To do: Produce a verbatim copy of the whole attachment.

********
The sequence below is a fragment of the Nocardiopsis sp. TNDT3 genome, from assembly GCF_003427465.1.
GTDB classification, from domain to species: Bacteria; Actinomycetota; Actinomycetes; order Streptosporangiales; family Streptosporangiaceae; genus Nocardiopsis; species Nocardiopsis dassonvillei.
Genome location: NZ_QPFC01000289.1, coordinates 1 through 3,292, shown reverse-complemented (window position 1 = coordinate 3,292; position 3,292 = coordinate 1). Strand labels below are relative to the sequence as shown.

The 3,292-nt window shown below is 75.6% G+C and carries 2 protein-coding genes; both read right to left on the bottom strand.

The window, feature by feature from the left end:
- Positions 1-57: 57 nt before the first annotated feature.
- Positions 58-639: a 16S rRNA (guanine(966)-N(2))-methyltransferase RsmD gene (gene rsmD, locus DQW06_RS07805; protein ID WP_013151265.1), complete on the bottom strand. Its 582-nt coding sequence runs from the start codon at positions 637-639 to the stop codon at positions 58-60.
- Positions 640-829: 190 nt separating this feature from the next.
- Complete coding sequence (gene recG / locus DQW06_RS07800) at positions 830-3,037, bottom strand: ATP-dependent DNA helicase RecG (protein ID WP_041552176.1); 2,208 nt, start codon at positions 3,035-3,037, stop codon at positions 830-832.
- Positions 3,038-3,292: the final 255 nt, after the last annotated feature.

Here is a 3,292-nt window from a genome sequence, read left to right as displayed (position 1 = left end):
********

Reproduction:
The sequence below is a fragment of the Nocardiopsis sp. TNDT3 genome, from assembly GCF_003427465.1.
GTDB classification, from domain to species: Bacteria; Actinomycetota; Actinomycetes; order Streptosporangiales; family Streptosporangiaceae; genus Nocardiopsis; species Nocardiopsis dassonvillei.
Genome location: NZ_QPFC01000289.1, coordinates 1 through 3,292, shown reverse-complemented (window position 1 = coordinate 3,292; position 3,292 = coordinate 1). Strand labels below are relative to the sequence as shown.

The 3,292-nt window shown below is 75.6% G+C and carries 2 protein-coding genes; both read right to left on the bottom strand.

The window, feature by feature from the left end:
- Positions 1-57: 57 nt before the first annotated feature.
- Positions 58-639: a 16S rRNA (guanine(966)-N(2))-methyltransferase RsmD gene (gene rsmD, locus DQW06_RS07805; protein ID WP_013151265.1), complete on the bottom strand. Its 582-nt coding sequence runs from the start codon at positions 637-639 to the stop codon at positions 58-60.
- Positions 640-829: 190 nt separating this feature from the next.
- Complete coding sequence (gene recG / locus DQW06_RS07800) at positions 830-3,037, bottom strand: ATP-dependent DNA helicase RecG (protein ID WP_041552176.1); 2,208 nt, start codon at positions 3,035-3,037, stop codon at positions 830-832.
- Positions 3,038-3,292: the final 255 nt, after the last annotated feature.

Here is a 3,292-nt window from a genome sequence, read left to right as displayed (position 1 = left end):